You might be able to get paper for that price, but by then, the premiums on the real thing will be so high that you'll be priced out, along with a lot of other people.

Tue, 03/23/2010 - 12:42 | 273333 jimmyjames
jimmyjames's picture

by Missing_Link
on Tue, 03/23/2010 - 10:05

I'll move my money from stocks to gold when the market rally runs out of steam and inflationary pressures start to matter.


Inflationary pressures--I have to say it will be years-before there is any inflationary pressures--

Money has to circulate in the economy-to become inflationary--

People without jobs-do not spend-businesses that cannot sell their wares-do not borrow and expand-

Sentiment has shifted-from borrow and spend-to-save and wait--

This shift has fundamentally changed our futures and will last for years and when/if we ever go back into inflation--sell gold and buy assets--

Money is king in deflation and we are "in" deflation and the form of money I like to hold is in bullion--

Hyper-inflation-with two types of money--cash and credit--one contracting at warp speed-the other doing squat-other then devaluing in coordination with all others-in a floating currency environment-is almost impossible-to hyper-inflate--

In order to hyper-inflate-you would have to peg your currency to another and then defend that peg-by over-inflating it--we're not doing any of that--

We print-the euros print-the chinese print-it's all coordinated-all realitive-of course they lose value-but now-with no credit money/now debt money in the system-cash money is acually percieved to have even more value-and that's all it takes-to be money--

Would never rule out hyper-inflation-but i'm betting-we never see it-

Deflation and a currency crises?

Sure--all it will take is one-major to start collapsing and the rush into gold is on--


Tue, 03/23/2010 - 16:53 | 273700 huggy_in_london
huggy_in_london's picture

people don't seem to understand that QE is only inflationary if it actually works... and given the state of the US, UK, japanese economies it's not clear that its worked.  Hence why you could be risking a lot by purchasing gold at these prices.

Wed, 03/24/2010 - 08:18 | 274225 boatman
boatman's picture



wrong.....i guess u don't really get the gold/currency devaluation thing.


gold will do better than currency in coming deflation....alredy holding its own as dollar rises due to this temporary bank bailout money driven DOW....whose days are numbered.

Tue, 03/23/2010 - 13:01 | 273352 Jim B
Jim B's picture


Completely agree...  The pain will come eventually!

Tue, 03/23/2010 - 13:02 | 273355 sweet ebony diamond
sweet ebony diamond's picture

i hereby assume copyright for all posts by dumpster

new world order shit.

you wouldn't understand.

Tue, 03/23/2010 - 13:21 | 273374 Jim in MN
Jim in MN's picture

I prefer simplicity. 

I assume the Dow/Gold 1:1 will be at 5K. 

The Dow was at 5,000 (under Rubin and Summers) in 1995; Gold was about $400 then. 

The only question is will it take another fifteen years?

I say yes.  Again, simplicity. 

But, melt-ups happen. 

Got Gold?


Tue, 03/23/2010 - 13:28 | 273381 dumpster
dumpster's picture

who doesnt understand new world order shit lol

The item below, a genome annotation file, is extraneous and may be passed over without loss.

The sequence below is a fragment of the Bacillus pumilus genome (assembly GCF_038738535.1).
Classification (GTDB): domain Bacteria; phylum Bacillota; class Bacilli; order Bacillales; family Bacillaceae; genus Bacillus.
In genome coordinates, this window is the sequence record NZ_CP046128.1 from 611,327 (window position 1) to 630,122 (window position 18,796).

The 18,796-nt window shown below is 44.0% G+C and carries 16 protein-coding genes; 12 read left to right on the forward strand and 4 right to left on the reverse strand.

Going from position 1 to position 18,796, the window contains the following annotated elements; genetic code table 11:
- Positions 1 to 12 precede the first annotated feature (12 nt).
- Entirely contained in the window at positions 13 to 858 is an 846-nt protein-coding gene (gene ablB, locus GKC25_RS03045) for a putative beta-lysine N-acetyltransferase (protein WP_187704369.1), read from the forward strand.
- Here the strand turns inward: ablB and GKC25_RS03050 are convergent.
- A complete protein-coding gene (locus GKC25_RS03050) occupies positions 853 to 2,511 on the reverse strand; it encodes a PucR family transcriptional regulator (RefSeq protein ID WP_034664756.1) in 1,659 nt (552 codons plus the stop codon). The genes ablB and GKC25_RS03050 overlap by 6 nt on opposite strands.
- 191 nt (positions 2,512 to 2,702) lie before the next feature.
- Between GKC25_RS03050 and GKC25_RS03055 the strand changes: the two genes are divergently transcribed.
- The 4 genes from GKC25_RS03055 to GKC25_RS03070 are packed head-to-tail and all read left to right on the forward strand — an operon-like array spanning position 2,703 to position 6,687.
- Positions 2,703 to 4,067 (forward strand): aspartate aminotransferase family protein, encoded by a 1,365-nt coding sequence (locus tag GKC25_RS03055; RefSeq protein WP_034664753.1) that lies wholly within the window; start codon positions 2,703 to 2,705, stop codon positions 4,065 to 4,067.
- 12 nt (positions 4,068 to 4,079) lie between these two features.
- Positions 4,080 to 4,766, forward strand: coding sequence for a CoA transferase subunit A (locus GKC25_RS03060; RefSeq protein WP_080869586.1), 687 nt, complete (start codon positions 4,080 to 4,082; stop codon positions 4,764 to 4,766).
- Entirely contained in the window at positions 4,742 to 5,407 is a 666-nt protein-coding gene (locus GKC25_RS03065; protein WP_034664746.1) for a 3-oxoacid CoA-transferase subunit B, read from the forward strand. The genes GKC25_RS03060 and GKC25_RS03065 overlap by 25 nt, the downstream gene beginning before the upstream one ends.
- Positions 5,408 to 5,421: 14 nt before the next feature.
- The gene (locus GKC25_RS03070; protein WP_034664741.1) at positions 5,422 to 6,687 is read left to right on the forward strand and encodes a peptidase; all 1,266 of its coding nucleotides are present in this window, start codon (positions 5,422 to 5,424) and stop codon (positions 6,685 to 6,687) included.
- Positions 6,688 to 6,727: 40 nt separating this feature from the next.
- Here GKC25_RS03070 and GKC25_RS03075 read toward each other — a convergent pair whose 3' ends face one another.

its edible , comes in many sizes , and finally is a most sought relaxation at the end of the day.  

and best of all.. even zits do it.. they are just beyond the diaper age

Tue, 03/23/2010 - 16:10 | 273601 jimmyjames
jimmyjames's picture
by Madcow
on Tue, 03/23/2010 - 10:08

Careful gold bulls


M3 consists of M2, institutional money market mutual funds, time deposits in amounts of $100,000 or more, repurchase agreement liabilities of depository institutions (in denominations of $100,000 or more) on U.S. government and federal agency securities, and Eurodollars


M3 is a poor in fact a horrible mesure of money supply--

As you can see in the make up of M3--it contains MMMF's--

Are the funds--actuall money?

i don't think so-mainly because this "so called money" has no known function--

is it "acting" like money-is it circulating in the economy? No--And it's not readily redeemable on demand-

The M3-draw down has been money actually coming out of "so called"safe funds and going into risk-ie-stocks and commodities-etc--

M3 will signal recessions-but not real money supply--

Your MZM weighting will point the chart down-as money comes out of saftey/MMMF's and into risk/stocks-vise versa the other way--

i like the Austrian measurment-because things like time deposits/mmmf's/traveler checks/ are eliminated and only real ready for use money is counted--remember--dollars in MMMF"s can come out negative--we seen this a year ago--so they are an at best-poor measurement--



Tue, 03/23/2010 - 16:51 | 273690 huggy_in_london
huggy_in_london's picture

Pffff ... and when oil was $140 it was going to $200 wasn't it?

Don't waste your money holding that rubbish.  Do you get a free cheese grater every time you buy some gold (to shave off a little gold from your gold bars everytime you go shopping obviously!)?


Wed, 03/24/2010 - 08:25 | 274227 boatman
boatman's picture



its easier than trying to use mutual funds


looked at pound sterling values lately?............  don't

Tue, 03/23/2010 - 19:25 | 273875 lawrence1
lawrence1's picture

Good luck to those who think they are going to be able to time their entry into gold or silver. Ignore totally the dollar price. Buy as many ounces as you can... it wont matter if you might have been able to buy 10 to even 20 percent more if you had had spectacular success in timing. Do you time your insurance purchases? Are you going to gamble preserving your any part of your wealth?

Sat, 04/03/2010 - 23:02 | 285507 Partsman
Partsman's picture

The question is what will be of trade value. Perhaps, it will be much like the gold rush .... the tool salesman proved to be a wise man. As to the gentleman wanting to plant small seeds (seed salesmen may be another wise person)he should visit a greenhouse/nursury and look at the way they handle seeds. They use a vacuum plate to hold a single seed until released into a peat growing container. The plate holds enough seeds to plant a tray at a time.

Wed, 04/14/2010 - 07:24 | 299642 mark456
mark456's picture